Modern electromobility requires highly effective electrical steel. Do you know what makes this steel strip so special? And did you know that voestalpine is one of the top European suppliers in this sector with isovac®?
Electromobility requires two output components on the drive side: batteries—and electric motors with electrical steel strip. These thin steel strips form the heart of the motors and largely determine their efficiency. With its isovac® and backlack-v® products, voestalpine is one of the top suppliers in this core area of electromobility.
High demand for electrical steel
Electrical steel has never before set so much in motion as it does today, and never before has so much of it been needed. Depending on the size and type of drive motor (battery-powered or hybrid vehicle), between 10 and 100 kg of electrical steel are used to produce it, including the residues from stamping. Considering that electric vehicles sales could reach 14 million by 2025, as concluded by “The role of steel in electromobility” study by Handelsblatt Research Institute on behalf of voestalpine (HRI study), it is easy to imagine the demand scenarios. Industry experts expect a five-fold increase in the demand for electrical steel used to power electric cars over the next five years. By 2040, this should increase to 20-fold.
What makes electrical steel so special?
Looking at it, there is nothing spectacular about electrical steel strip—it is flat rolled steel that is stacked to form laminated electrical steel packages to ensure efficient operation of the electric motor. It is the physical properties of this soft magnetic material that make it special. Such materials are especially easy to magnetize (experts speak of high permeability). Simply put, they can amplify magnetic fields.
Another special property of electrical steel is its high specific electrical resistance. The significance of this property is seen in the functioning of the electric motor. When the polarity of the magnetic field between its stator and rotor is constantly changed, not all the transmitted energy is converted into motion. Part of the energy is lost as heat, the remagnetization (heat) loss. Electromobility has special requirements in this regard. In a household vacuum cleaner, for example, the polarity changes 50 times a second (50 Hertz). In an electric car, it changes at least 400 times a second. In order to reduce the associated heat loss, electrical steel is alloyed with silicon, which increases its electrical resistance.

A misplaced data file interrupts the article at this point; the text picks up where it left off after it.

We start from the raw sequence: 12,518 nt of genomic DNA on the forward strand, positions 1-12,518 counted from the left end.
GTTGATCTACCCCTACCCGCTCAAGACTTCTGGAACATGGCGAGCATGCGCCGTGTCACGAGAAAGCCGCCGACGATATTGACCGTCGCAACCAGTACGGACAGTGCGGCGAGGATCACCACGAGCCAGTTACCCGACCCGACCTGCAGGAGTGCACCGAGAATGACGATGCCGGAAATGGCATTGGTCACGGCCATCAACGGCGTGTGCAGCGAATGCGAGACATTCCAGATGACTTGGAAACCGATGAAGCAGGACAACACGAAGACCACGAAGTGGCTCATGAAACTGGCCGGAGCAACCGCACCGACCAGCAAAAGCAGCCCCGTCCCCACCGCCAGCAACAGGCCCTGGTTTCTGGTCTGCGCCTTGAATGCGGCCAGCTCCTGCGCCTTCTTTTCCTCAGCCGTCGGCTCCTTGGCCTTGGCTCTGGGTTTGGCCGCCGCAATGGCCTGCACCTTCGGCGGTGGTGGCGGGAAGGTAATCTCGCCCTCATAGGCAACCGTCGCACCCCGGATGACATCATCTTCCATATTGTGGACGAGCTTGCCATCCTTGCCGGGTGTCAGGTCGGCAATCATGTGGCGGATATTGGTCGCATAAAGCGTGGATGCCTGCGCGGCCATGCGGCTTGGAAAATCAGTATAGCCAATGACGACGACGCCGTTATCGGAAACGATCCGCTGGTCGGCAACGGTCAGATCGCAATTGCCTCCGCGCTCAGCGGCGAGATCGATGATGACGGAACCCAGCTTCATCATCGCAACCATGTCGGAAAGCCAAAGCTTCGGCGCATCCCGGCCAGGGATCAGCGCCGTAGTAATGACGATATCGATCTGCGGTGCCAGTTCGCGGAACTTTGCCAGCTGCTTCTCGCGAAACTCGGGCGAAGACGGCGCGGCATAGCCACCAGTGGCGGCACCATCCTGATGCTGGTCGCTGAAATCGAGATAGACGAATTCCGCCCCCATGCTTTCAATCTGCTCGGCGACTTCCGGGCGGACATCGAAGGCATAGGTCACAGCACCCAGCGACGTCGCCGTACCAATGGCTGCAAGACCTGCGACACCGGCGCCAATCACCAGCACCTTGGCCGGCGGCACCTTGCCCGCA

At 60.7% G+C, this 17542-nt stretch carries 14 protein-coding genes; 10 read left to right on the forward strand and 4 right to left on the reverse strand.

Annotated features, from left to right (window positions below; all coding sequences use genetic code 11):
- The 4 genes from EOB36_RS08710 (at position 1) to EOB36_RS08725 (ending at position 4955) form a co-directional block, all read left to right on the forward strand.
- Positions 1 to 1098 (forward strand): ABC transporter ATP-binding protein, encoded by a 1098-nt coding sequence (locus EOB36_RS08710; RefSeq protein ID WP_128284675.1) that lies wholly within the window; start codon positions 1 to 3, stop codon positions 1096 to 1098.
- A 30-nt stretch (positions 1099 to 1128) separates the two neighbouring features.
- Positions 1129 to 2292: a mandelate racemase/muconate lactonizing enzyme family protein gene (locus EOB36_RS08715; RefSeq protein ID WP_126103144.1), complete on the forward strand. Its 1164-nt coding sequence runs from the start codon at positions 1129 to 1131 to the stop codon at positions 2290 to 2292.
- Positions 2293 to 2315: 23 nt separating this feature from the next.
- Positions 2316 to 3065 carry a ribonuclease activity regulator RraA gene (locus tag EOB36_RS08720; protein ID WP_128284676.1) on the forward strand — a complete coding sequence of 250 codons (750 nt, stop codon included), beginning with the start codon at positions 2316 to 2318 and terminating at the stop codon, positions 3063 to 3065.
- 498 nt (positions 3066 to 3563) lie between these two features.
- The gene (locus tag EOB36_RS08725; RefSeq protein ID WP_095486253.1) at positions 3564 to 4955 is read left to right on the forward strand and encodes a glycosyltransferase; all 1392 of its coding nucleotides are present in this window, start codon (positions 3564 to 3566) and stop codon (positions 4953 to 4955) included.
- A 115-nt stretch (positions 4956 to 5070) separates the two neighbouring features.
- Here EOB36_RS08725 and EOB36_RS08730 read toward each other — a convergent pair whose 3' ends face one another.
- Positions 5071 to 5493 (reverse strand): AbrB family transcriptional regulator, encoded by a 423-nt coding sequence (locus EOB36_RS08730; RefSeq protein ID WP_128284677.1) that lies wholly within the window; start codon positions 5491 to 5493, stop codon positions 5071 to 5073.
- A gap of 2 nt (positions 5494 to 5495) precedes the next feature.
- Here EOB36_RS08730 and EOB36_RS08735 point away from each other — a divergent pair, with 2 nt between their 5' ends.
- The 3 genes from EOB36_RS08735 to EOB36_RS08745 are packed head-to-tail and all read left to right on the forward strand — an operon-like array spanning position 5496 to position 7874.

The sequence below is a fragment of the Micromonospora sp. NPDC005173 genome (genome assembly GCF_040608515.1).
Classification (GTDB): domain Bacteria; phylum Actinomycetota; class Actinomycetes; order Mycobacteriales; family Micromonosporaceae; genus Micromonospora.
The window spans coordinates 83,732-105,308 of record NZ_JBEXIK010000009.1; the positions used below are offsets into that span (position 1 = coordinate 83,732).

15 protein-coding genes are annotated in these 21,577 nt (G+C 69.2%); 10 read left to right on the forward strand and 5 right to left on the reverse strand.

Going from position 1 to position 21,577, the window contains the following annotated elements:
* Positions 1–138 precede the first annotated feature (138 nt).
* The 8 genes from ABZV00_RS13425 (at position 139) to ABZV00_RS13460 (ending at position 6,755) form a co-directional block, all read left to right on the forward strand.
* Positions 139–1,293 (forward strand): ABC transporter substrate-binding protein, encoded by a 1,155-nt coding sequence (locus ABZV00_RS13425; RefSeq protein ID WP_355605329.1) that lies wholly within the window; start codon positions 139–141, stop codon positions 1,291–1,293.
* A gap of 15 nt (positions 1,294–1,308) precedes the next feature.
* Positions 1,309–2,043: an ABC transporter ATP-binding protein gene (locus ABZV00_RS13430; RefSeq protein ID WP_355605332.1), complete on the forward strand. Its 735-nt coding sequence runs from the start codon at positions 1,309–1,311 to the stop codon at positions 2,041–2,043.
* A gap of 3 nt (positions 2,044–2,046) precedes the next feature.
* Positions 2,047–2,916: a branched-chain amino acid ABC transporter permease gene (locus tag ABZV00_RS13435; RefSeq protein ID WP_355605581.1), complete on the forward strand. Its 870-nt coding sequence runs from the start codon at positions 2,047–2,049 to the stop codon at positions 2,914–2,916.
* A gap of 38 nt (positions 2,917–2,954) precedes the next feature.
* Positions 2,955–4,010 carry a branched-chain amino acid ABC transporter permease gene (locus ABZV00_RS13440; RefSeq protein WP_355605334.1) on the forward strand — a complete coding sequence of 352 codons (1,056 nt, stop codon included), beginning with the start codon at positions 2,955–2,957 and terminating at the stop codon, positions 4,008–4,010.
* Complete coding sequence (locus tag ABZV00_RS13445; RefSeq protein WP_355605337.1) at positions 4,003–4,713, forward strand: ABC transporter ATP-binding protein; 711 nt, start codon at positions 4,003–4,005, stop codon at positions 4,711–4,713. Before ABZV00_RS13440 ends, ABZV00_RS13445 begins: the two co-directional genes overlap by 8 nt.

But caution is required. Too much silicon lowers the cold formability of electrical steel. The skill of manufacturers lies both in selecting the appropriate amount of the alloying agent and in special production technology.
"At voestalpine, our many years of expertise have resulted in our isovac® electrical steel having the best properties for electromobility. isovac® is highly permeable, offers excellent stamping properties, and exhibits minimal magnetization losses."
The surface of electrical steel is also very special. Individual layers are stacked to produce packages and must be electrically isolated from each other. After the last metallurgical treatment, the strip is coated with a micrometer thin layer of varnish.
In order to manufacture electrical steel packages efficiently, this layer can consist of a backlack that insulates and, after being heated for a short time, fully joins the individual lamination stacks over the entire surface. This eliminates the need for mechanical joining and welding, which can adversely affect the magnetic properties.
With backlack-v®, voestalpine Stahl GmbH has developed a unique product. As Christian Schreiner points out: “isovac® electrical steel coated with our backlack-v® provides great advantages for series production of electric cars. It quickly and cleanly joins the individual laminations and requires a lower temperature and less pressure for curing, effectively shortening production cycles.
More information: http://www.voestalpine.com/isovac
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